Drugs Administered In-Hospital Cost Double That of Specialty Pharmacy Rates, AHIP Analysis Finds

Researchers compared drug costs among hospitals, specialty pharmacies, and physician offices.

A new analysis from AHIP found hospitals are charging double for some drugs they acquire and administer, while those dispersed via specialty pharmacies may serve as a more affordable and safer option for patients.

Researchers investigated the costs of 10 drugs purchased, stored, and administered in a health care setting (hospital or physician office) between 2018 and 2020: Botox (omabutlinumtoxinA), Herceptin (trastuzumab), Keytruda (pembrolizumab), Ocrevus (ocrelizumab), Opdivo (nivolumab), Prolia (denosumab), Remicade (infliximab), Rituxan (rituximab), Tecentriq (atezolizumab), and Xolair (omalizumab).

Notably, the drugs assessed had a wide range of disease indications spanning from non–small cell lung cancer (NSCLC) to psoriatic arthritis.

According to AHIP, higher drug prices and costs set by these providers are determined with the aim of increasing reimbursement rates and higher payments, not counting the sums hospitals and providers are already paid to administer the drug.

Investigators chose to assess these particular drugs because they were listed in the top 25 drugs by spending in Medicare Part B in 2019 and are commonly delivered through specialty pharmacies.

The data were gleaned from the IBM MarketScan Commercial Database and researchers calculated 3-year average costs per drug (adjusted for inflation to 2020 dollars) in 3 different settings.

Analyses revealed:

  • Costs per single treatment for drugs administered in hospitals were an average of $7000 more than those purchased through specialty pharmacies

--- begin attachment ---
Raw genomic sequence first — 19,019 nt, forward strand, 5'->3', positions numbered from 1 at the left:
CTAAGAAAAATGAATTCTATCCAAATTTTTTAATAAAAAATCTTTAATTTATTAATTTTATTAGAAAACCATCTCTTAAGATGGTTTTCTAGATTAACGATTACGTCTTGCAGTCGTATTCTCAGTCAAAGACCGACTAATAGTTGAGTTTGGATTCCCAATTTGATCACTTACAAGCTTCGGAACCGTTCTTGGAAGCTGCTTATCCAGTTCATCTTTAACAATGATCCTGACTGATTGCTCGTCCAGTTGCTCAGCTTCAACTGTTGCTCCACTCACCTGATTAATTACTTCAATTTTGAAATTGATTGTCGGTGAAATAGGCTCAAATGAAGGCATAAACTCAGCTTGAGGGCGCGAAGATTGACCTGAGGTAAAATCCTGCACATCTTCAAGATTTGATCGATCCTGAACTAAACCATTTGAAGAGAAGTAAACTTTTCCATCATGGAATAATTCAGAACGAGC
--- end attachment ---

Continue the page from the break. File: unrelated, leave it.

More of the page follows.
• Drugs administered in physician offices were an average of $1400 higher than specialty pharmacies
  • Hospitals, on average, charged double (108%) the prices for the exact same drugs, compared with specialty pharmacies
  • Prices were 22% higher in physicians’ offices for the exact same drugs, on average

Of the markups investigated, that of denosumab—a treatment for osteoporosis, hypercalcemia, and bone cancer—saw the steepest increase in price when administered via hospitals, at 215%, and via physicians’ offices, at 49%.

“Now more than ever, Americans deserve more affordable solutions, and we all need to work together to deliver for them,” said Matt Eyles, president and CEO of AHIP. “The data are clear, specialty pharmacies lower patient costs by preventing hospitals and physicians from charging patients, families, and employers excessively high prices to buy and store specialty medicines themselves. Secure, direct delivery is a safe and smart competitive alternative that improves affordability and access for everyone.”

Several health insurance providers have already opted to implement “white bagging” or “brown bagging,” whereby they leverage lower-cost specialty pharmacies to safely distribute physician-administered drugs, study authors explained.

All drugs included in the study require multiple treatments, while the average cost for a single treatment was determined by dividing the total claim cost of the drug (including both insurance and out-of-pocket costs) by the metric quantity purchased. Authors then multiplied it by the average adult dose per single treatment based off dosing information found in the FDA-approved labels.

“The physician office and hospital markups were calculated as a ratio of the average cost for a single treatment in physician office or hospital setting to the average cost for a single treatment in pharmacy setting,” authors wrote.

Based on the findings, AHIP “encourages lawmakers to support the use of specialty pharmacies, and to reject policies that take away lower-cost choices from patients.”

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